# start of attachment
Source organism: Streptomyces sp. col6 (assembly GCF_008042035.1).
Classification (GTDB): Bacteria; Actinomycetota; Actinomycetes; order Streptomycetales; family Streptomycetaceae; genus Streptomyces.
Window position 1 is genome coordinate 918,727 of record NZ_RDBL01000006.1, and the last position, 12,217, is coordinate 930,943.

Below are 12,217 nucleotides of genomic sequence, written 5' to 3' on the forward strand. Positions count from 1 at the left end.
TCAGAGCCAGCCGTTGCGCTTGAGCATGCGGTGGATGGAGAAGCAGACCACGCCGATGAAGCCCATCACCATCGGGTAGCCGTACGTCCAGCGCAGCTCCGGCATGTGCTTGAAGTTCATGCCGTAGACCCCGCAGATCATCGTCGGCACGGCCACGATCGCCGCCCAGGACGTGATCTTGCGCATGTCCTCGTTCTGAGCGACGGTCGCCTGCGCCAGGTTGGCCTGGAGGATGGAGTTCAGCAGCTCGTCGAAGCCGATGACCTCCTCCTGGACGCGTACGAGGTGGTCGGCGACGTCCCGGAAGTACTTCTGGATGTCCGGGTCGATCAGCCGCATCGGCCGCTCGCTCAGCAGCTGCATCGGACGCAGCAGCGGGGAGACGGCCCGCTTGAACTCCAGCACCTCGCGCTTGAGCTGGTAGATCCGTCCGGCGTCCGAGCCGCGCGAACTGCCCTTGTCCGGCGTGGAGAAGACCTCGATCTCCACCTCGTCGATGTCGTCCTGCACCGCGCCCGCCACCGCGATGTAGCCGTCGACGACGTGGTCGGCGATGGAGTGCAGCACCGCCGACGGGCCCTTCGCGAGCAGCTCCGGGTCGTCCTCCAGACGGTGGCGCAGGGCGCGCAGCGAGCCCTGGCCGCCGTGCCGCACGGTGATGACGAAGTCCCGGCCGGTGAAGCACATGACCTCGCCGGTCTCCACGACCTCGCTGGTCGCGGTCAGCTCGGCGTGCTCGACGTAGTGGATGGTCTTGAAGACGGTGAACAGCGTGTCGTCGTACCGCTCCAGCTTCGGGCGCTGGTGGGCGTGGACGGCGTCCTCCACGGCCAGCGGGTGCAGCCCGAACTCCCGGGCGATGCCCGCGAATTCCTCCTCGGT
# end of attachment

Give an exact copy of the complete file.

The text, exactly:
Source organism: Streptomyces sp. col6 (assembly GCF_008042035.1).
Classification (GTDB): Bacteria; Actinomycetota; Actinomycetes; order Streptomycetales; family Streptomycetaceae; genus Streptomyces.
Window position 1 is genome coordinate 918,727 of record NZ_RDBL01000006.1, and the last position, 12,217, is coordinate 930,943.

Below are 12,217 nucleotides of genomic sequence, written 5' to 3' on the forward strand. Positions count from 1 at the left end.
TCAGAGCCAGCCGTTGCGCTTGAGCATGCGGTGGATGGAGAAGCAGACCACGCCGATGAAGCCCATCACCATCGGGTAGCCGTACGTCCAGCGCAGCTCCGGCATGTGCTTGAAGTTCATGCCGTAGACCCCGCAGATCATCGTCGGCACGGCCACGATCGCCGCCCAGGACGTGATCTTGCGCATGTCCTCGTTCTGAGCGACGGTCGCCTGCGCCAGGTTGGCCTGGAGGATGGAGTTCAGCAGCTCGTCGAAGCCGATGACCTCCTCCTGGACGCGTACGAGGTGGTCGGCGACGTCCCGGAAGTACTTCTGGATGTCCGGGTCGATCAGCCGCATCGGCCGCTCGCTCAGCAGCTGCATCGGACGCAGCAGCGGGGAGACGGCCCGCTTGAACTCCAGCACCTCGCGCTTGAGCTGGTAGATCCGTCCGGCGTCCGAGCCGCGCGAACTGCCCTTGTCCGGCGTGGAGAAGACCTCGATCTCCACCTCGTCGATGTCGTCCTGCACCGCGCCCGCCACCGCGATGTAGCCGTCGACGACGTGGTCGGCGATGGAGTGCAGCACCGCCGACGGGCCCTTCGCGAGCAGCTCCGGGTCGTCCTCCAGACGGTGGCGCAGGGCGCGCAGCGAGCCCTGGCCGCCGTGCCGCACGGTGATGACGAAGTCCCGGCCGGTGAAGCACATGACCTCGCCGGTCTCCACGACCTCGCTGGTCGCGGTCAGCTCGGCGTGCTCGACGTAGTGGATGGTCTTGAAGACGGTGAACAGCGTGTCGTCGTACCGCTCCAGCTTCGGGCGCTGGTGGGCGTGGACGGCGTCCTCCACGGCCAGCGGGTGCAGCCCGAACTCCCGGGCGATGCCCGCGAATTCCTCCTCGGT